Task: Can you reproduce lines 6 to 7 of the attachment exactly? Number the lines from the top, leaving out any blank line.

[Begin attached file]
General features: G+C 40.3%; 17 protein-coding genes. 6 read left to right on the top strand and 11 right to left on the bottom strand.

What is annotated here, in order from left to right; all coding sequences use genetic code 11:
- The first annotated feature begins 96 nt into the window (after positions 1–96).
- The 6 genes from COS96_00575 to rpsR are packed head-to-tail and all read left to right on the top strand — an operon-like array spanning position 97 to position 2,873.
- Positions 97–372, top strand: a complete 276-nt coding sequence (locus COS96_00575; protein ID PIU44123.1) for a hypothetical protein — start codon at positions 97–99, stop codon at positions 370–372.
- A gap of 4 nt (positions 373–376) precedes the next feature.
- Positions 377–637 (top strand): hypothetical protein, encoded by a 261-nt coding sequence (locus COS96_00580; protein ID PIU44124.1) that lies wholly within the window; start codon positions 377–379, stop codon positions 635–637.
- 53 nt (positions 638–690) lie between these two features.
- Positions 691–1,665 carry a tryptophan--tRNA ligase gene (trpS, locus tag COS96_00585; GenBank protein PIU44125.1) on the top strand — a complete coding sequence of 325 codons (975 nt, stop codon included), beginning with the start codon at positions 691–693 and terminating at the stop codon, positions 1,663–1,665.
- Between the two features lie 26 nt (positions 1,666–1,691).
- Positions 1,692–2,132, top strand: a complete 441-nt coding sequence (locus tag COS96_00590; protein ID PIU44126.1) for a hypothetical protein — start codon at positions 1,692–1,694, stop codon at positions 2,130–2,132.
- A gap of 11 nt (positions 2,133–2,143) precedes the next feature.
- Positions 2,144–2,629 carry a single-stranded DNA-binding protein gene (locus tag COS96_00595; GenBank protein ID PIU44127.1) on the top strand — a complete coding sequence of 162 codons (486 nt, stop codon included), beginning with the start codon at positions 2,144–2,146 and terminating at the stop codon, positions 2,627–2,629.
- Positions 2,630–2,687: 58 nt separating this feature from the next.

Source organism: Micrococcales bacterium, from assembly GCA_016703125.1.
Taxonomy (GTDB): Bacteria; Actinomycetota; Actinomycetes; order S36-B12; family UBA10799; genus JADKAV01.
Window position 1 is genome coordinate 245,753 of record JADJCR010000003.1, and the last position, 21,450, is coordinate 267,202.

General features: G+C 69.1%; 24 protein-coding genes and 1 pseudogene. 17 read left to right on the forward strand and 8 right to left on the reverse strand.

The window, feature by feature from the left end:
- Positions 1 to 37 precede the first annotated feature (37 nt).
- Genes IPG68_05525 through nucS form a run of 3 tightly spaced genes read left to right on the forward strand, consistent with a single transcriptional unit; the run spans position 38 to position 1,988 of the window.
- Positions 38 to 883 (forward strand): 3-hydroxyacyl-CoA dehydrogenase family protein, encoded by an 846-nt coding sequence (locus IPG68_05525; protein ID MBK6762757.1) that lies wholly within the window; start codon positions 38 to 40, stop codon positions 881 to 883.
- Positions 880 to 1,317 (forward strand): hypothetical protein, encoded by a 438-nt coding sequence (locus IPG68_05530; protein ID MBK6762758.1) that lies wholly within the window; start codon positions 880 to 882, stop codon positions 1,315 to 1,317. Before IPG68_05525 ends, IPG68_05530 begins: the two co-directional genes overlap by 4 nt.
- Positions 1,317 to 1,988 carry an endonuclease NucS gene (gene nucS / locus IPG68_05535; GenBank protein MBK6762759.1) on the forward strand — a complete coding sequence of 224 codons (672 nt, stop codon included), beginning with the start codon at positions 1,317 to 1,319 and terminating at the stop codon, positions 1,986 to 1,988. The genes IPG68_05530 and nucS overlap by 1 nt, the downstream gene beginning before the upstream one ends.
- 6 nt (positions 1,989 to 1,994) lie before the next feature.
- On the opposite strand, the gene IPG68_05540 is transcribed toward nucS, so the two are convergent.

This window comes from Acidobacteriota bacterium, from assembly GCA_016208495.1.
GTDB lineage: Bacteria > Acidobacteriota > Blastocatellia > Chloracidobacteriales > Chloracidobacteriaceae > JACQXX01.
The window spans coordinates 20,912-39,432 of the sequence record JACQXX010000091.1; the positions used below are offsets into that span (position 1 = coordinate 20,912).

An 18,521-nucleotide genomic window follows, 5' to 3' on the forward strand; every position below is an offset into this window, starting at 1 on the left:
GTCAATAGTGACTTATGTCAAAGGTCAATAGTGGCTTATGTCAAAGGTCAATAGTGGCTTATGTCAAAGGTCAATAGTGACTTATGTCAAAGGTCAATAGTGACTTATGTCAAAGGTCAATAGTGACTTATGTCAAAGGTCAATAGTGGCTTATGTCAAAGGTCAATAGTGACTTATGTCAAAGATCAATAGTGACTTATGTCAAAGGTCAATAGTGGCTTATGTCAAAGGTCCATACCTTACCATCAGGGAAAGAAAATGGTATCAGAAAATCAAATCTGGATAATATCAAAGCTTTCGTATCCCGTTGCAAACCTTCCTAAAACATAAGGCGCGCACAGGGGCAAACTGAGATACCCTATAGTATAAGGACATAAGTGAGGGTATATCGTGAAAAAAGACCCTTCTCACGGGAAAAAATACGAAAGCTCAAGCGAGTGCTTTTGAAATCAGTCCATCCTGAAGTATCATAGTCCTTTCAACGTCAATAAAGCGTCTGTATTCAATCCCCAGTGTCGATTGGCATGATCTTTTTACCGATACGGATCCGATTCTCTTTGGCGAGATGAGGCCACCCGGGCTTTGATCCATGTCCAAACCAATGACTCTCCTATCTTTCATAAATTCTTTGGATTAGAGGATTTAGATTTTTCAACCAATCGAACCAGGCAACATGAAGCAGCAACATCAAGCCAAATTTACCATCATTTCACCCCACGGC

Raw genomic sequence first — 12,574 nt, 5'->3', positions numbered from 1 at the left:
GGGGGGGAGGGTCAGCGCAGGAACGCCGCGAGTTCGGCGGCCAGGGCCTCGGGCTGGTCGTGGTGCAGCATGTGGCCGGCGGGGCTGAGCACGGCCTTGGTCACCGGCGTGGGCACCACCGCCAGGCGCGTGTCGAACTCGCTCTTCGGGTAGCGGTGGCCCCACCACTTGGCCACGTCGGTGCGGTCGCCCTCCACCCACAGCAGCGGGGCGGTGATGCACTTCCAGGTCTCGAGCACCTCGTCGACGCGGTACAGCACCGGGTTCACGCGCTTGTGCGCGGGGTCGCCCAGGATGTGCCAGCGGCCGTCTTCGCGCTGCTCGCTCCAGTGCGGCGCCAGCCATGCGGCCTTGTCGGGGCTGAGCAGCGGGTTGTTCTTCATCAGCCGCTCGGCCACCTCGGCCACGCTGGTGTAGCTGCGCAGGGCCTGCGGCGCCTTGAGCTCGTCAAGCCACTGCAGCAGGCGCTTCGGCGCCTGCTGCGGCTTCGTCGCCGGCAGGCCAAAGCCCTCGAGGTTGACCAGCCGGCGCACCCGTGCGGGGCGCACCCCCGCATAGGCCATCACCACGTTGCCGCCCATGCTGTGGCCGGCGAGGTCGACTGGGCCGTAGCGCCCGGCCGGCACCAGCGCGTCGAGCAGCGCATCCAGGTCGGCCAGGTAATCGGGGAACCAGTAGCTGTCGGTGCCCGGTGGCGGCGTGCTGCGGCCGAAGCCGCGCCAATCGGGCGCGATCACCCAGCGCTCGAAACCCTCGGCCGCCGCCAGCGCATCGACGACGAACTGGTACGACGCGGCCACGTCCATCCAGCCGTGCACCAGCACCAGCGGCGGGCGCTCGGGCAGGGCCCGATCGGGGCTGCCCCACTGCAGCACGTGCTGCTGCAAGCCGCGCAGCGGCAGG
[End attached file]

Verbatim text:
- A gap of 4 nt (positions 373–376) precedes the next feature.
- Positions 377–637 (top strand): hypothetical protein, encoded by a 261-nt coding sequence (locus COS96_00580; protein ID PIU44124.1) that lies wholly within the window; start codon positions 377–379, stop codon positions 635–637.